- Construction’s unified response to racism in the industry is growing stronger. Twice as many construction firms plan to participate in the second annual Construction Inclusion Week, the industry’s grassroots effort to stamp out racist incidents and hate on jobsites.
- A total of 2,345 companies registered for the event, which runs Oct. 17-21, nearly double the 1,200 firms that took part in its inaugural outing last year, according to Turner Construction, one of the event’s six founding companies.
- The groundswell shows a growing buy-in to combating the racist events that have plagued jobsites in the sector, said Turner CEO Peter Davoren. “We have more champions on the trade-partner level than ever before who are dedicating their businesses to eliminating hate and bias, and upgrading the behavior on projects so all workers are treated with dignity and respect,” he told Construction Dive.
Each day of 2022’s CIW will focus on a different area of inclusion on jobsites:
- Monday: Commitment and accountability.
- Tuesday: Belonging.
- Wednesday: Supplier diversity.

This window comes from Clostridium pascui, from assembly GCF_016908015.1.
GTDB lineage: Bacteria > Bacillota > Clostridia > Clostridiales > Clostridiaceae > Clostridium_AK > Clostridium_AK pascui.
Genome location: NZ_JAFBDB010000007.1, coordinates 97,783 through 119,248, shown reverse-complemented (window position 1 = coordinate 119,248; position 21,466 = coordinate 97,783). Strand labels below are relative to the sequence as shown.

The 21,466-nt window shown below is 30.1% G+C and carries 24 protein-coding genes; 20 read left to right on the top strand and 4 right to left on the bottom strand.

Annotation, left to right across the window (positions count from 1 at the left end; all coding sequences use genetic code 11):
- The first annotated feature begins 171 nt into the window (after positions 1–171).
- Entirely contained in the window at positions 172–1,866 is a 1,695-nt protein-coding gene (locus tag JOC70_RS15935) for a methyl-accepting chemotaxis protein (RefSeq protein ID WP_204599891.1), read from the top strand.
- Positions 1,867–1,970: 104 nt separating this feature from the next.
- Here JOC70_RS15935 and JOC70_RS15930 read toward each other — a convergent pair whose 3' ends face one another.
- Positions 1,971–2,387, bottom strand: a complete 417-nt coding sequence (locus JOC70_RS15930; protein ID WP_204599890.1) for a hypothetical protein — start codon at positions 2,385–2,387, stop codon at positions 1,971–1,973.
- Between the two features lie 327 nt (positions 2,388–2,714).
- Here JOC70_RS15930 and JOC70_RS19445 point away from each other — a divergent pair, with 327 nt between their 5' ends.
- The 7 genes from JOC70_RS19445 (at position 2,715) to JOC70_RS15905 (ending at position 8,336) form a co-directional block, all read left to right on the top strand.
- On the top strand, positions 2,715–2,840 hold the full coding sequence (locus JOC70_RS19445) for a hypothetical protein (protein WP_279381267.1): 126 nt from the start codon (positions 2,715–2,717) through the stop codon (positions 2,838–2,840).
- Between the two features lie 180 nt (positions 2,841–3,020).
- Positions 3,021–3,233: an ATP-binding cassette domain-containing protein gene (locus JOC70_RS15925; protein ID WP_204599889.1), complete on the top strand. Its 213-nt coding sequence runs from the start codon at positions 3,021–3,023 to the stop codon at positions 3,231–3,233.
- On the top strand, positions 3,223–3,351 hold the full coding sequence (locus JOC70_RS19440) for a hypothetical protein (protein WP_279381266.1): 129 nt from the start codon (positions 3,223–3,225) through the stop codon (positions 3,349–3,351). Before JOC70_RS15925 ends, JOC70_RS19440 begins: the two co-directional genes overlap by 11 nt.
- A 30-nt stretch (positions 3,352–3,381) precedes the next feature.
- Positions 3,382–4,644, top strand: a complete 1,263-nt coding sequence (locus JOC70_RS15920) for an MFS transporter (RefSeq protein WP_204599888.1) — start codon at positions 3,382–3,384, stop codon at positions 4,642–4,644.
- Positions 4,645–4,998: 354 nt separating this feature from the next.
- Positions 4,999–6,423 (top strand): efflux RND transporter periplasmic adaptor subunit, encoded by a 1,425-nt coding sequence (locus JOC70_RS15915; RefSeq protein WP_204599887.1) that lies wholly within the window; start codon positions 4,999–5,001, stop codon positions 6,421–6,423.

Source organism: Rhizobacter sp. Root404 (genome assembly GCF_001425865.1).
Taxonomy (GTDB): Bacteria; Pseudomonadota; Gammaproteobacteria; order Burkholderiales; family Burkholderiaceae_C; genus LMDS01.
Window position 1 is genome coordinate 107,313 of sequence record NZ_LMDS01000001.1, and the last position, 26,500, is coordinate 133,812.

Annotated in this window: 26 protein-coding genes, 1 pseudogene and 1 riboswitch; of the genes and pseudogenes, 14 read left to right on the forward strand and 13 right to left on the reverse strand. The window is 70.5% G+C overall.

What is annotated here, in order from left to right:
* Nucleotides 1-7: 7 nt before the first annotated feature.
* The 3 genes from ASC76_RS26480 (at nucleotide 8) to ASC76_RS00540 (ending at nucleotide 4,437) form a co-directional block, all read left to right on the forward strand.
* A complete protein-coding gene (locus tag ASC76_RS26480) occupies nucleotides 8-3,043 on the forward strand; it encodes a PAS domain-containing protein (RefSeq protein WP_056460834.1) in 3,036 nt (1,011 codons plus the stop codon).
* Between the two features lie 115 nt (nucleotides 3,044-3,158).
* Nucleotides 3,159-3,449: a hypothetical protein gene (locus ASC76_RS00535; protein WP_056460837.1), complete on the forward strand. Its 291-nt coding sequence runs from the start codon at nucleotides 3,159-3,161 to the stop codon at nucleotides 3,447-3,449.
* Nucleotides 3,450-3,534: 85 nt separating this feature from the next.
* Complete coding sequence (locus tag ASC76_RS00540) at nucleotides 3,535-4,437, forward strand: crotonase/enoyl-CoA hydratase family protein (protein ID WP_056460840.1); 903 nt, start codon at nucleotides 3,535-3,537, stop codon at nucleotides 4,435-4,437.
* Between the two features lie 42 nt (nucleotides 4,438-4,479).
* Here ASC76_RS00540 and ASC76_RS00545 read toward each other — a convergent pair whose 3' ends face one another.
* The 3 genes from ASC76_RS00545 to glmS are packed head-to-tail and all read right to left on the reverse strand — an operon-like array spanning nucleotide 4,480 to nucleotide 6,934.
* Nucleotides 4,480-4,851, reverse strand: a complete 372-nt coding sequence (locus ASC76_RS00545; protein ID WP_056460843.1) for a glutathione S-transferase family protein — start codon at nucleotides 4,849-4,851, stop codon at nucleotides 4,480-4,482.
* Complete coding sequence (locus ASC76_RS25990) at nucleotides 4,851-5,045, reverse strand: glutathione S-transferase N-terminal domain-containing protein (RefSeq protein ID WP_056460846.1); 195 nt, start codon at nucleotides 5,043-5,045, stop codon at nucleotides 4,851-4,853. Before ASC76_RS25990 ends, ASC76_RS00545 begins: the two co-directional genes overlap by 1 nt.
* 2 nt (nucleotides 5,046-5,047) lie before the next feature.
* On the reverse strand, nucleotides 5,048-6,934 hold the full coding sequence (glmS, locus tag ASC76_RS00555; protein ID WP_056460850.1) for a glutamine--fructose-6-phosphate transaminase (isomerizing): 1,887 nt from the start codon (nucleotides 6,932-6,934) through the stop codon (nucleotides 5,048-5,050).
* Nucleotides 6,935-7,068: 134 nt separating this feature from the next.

- Thursday: Workplace culture.
- Friday: Community engagement.
The event’s website includes a guide that participants can download to map out activities, toolbox talks and events they can run at their own companies and jobsites. New this year will be an opportunity for companies to self-assess their own diversity, equity and inclusion maturity model, training guides and webinars, daily simulcast events and a planning schedule template.
The initiative started as a conversation between Davoren and Gilbane Chairman Tom Gilbane Jr. about best practices for addressing the social upheaval in the wake of George Floyd’s murder in 2020.
Soon after, as nooses and offensive graffiti on jobsites gained media attention in an industry that is 88.6% White, compared to 78% for the general workforce, the issue of confronting hate in the sector became paramount. Turner and Gilbane joined forces with Mortenson, DPR, McCarthy and Clark Construction to launch last year’s inaugural event.
The event’s founding companies stress it isn’t a conference, but rather an industry-wide effort to foster safe spaces for difficult conversations, provide educational insights and promote a more inclusive construction industry.
Modeled on the past success of Safety Week, which helped dramatically bring down recordable incidents on jobsites since its founding in 2004, Construction Inclusion Week aims to do the same with bias-motivated events, according to its founders.
To Dan Johnson, CEO of Minneapolis-based Mortenson, which is co-chairing CIW this year, that outcome is already apparent.
"For years, if there was racist graffiti on a project site, you would just go paint over it and not tell anybody," Johnson said. "Now, we're stopping multibillion-dollar jobsites because someone wrote graffiti. I hate to say it, but there's a positive context to that happening."